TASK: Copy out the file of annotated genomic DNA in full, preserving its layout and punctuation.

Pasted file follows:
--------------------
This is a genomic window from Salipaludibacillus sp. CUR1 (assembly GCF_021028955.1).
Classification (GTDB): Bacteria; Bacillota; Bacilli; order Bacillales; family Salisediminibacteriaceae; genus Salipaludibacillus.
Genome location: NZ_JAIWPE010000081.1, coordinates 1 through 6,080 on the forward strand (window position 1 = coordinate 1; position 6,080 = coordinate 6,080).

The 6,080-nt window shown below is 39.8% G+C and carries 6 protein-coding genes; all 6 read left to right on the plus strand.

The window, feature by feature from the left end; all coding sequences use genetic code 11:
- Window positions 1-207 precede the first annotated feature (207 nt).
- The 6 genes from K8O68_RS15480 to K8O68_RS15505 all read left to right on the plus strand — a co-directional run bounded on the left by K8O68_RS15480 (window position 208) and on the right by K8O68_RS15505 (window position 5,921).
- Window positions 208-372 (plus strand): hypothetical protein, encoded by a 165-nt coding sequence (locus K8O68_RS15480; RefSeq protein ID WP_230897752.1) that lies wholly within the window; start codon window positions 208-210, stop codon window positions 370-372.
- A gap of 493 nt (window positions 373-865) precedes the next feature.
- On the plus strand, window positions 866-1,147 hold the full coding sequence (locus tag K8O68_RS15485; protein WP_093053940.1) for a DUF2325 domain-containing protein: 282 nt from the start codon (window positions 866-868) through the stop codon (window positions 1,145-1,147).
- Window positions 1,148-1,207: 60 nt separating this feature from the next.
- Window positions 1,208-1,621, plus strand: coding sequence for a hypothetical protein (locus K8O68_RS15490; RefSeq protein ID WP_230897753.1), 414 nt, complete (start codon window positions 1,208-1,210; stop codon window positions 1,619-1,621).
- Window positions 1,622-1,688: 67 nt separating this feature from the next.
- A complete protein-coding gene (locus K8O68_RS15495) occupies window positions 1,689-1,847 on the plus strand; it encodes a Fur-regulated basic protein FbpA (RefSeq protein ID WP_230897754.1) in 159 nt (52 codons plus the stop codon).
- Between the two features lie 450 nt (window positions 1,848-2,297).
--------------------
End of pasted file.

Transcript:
This is a genomic window from Salipaludibacillus sp. CUR1 (assembly GCF_021028955.1).
Classification (GTDB): Bacteria; Bacillota; Bacilli; order Bacillales; family Salisediminibacteriaceae; genus Salipaludibacillus.
Genome location: NZ_JAIWPE010000081.1, coordinates 1 through 6,080 on the forward strand (window position 1 = coordinate 1; position 6,080 = coordinate 6,080).

The 6,080-nt window shown below is 39.8% G+C and carries 6 protein-coding genes; all 6 read left to right on the plus strand.

The window, feature by feature from the left end; all coding sequences use genetic code 11:
- Window positions 1-207 precede the first annotated feature (207 nt).
- The 6 genes from K8O68_RS15480 to K8O68_RS15505 all read left to right on the plus strand — a co-directional run bounded on the left by K8O68_RS15480 (window position 208) and on the right by K8O68_RS15505 (window position 5,921).
- Window positions 208-372 (plus strand): hypothetical protein, encoded by a 165-nt coding sequence (locus K8O68_RS15480; RefSeq protein ID WP_230897752.1) that lies wholly within the window; start codon window positions 208-210, stop codon window positions 370-372.
- A gap of 493 nt (window positions 373-865) precedes the next feature.
- On the plus strand, window positions 866-1,147 hold the full coding sequence (locus tag K8O68_RS15485; protein WP_093053940.1) for a DUF2325 domain-containing protein: 282 nt from the start codon (window positions 866-868) through the stop codon (window positions 1,145-1,147).
- Window positions 1,148-1,207: 60 nt separating this feature from the next.
- Window positions 1,208-1,621, plus strand: coding sequence for a hypothetical protein (locus K8O68_RS15490; RefSeq protein ID WP_230897753.1), 414 nt, complete (start codon window positions 1,208-1,210; stop codon window positions 1,619-1,621).
- Window positions 1,622-1,688: 67 nt separating this feature from the next.
- A complete protein-coding gene (locus K8O68_RS15495) occupies window positions 1,689-1,847 on the plus strand; it encodes a Fur-regulated basic protein FbpA (RefSeq protein ID WP_230897754.1) in 159 nt (52 codons plus the stop codon).
- Between the two features lie 450 nt (window positions 1,848-2,297).